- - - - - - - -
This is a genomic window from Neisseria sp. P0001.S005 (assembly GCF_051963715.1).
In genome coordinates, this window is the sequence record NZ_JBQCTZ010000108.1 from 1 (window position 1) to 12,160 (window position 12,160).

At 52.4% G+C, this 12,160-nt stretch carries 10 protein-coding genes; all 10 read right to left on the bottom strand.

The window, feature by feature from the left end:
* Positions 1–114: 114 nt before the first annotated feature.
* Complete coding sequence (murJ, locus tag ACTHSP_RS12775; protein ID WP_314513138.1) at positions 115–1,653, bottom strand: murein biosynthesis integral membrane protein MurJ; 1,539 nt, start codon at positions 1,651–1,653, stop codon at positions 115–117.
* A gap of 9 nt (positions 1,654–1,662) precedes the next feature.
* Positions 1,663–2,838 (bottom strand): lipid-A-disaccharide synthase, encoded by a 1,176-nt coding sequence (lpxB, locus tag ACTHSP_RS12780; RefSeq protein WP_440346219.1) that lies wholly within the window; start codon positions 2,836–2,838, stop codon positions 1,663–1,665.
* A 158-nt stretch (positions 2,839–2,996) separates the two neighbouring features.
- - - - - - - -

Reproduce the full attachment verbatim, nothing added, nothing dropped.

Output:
This is a genomic window from Neisseria sp. P0001.S005 (assembly GCF_051963715.1).
In genome coordinates, this window is the sequence record NZ_JBQCTZ010000108.1 from 1 (window position 1) to 12,160 (window position 12,160).

At 52.4% G+C, this 12,160-nt stretch carries 10 protein-coding genes; all 10 read right to left on the bottom strand.

The window, feature by feature from the left end:
* Positions 1–114: 114 nt before the first annotated feature.
* Complete coding sequence (murJ, locus tag ACTHSP_RS12775; protein ID WP_314513138.1) at positions 115–1,653, bottom strand: murein biosynthesis integral membrane protein MurJ; 1,539 nt, start codon at positions 1,651–1,653, stop codon at positions 115–117.
* A gap of 9 nt (positions 1,654–1,662) precedes the next feature.
* Positions 1,663–2,838 (bottom strand): lipid-A-disaccharide synthase, encoded by a 1,176-nt coding sequence (lpxB, locus tag ACTHSP_RS12780; RefSeq protein WP_440346219.1) that lies wholly within the window; start codon positions 2,836–2,838, stop codon positions 1,663–1,665.
* A 158-nt stretch (positions 2,839–2,996) separates the two neighbouring features.